This is the year that I have been in places where Halloween is not about spectacle, but about the end of harvest and the beginning of winter. In Celtic Lore, All Hallows Eve is really New Year’s Eve–the old world goes/the new year comes and yes the living and the dead may speak. Which is why Dios de los Muertos makes sense too. There needs to be an understanding of the many worlds we move through. Poets of course know this. We do. We may not always acknowledge that, but we do. Without that intuited understanding of the many worlds we move through we would be bereft of word play. We would not recognize the need for myths. We would be diminished in our words and in our play. One of my favorite uses of the mythic is Ishmael Reed’s masterful “I am a Cowboy in the Boat of Ra” http://www.poets.org/poetsorg/poem/i-am-cowboy-boat-ra
My favorite Halloween time was in the late 1970s’early 80s before AIDS and celebrity overtook the Village Halloween Parade. In the early iteration, the parade was home made, artist organized-goofy, sexy and a true conversation between the living and the dead. When the Bread & Puppet Theater people met up in Washington Square around midnight and the hag became the maiden or was it the other way around; when drag queens wearing nurses uniforms tottered by on 5 inch heels across W. 4th St.; seeing The Royal Wedding at the corner of W. 10th & W. 4th–loved the guy as Princess Diana; when one group’s costumes were Victorian lamp shades just walking across 7th avenue South on the way to Christopher Street which post 10 pm. became a loud disco party. Everyone was dancing, everyone was conversing with the living and the dead. I guess the AIDS epidemic increased that conversation. I miss many people who were stricken with the disease-smart, talented pleasure seeking men and women. I am thankful for having known David Warrilow, Max Navarre, many others.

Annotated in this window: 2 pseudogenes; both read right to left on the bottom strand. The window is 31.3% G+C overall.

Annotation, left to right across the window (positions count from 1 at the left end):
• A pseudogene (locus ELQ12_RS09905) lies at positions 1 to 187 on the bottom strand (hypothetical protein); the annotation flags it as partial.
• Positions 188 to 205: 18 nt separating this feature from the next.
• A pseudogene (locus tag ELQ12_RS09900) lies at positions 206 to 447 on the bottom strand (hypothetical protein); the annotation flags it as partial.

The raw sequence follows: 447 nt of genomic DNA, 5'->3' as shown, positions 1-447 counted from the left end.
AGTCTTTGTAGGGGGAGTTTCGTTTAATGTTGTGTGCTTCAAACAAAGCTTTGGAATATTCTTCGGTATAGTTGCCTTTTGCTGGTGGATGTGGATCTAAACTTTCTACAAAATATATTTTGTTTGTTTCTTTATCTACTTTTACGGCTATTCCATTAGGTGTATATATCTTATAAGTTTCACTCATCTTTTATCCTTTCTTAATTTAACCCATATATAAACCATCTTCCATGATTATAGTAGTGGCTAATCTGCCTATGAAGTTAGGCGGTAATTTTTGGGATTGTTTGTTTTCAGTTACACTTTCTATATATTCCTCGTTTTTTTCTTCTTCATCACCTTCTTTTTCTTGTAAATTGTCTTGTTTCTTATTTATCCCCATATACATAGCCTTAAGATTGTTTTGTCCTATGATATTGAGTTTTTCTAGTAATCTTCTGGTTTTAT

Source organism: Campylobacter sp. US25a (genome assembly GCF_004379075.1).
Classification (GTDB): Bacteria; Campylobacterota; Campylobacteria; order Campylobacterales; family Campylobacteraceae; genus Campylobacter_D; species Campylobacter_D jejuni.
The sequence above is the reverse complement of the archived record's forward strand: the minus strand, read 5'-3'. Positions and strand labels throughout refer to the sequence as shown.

Now Halloween is a business, like everything else in America. The business of costumes and how to videos and sugared and sugar free candies and fake spider webs and decorations. I grew up with the hand made costume, the kind that make scenes in Meet me St. Louis and To Kill a Mockingbird so memorable. Things change, not always for the better. But every year Halloween comes round. Every year a circle of the living and dead meet, dance and begin to survive winter.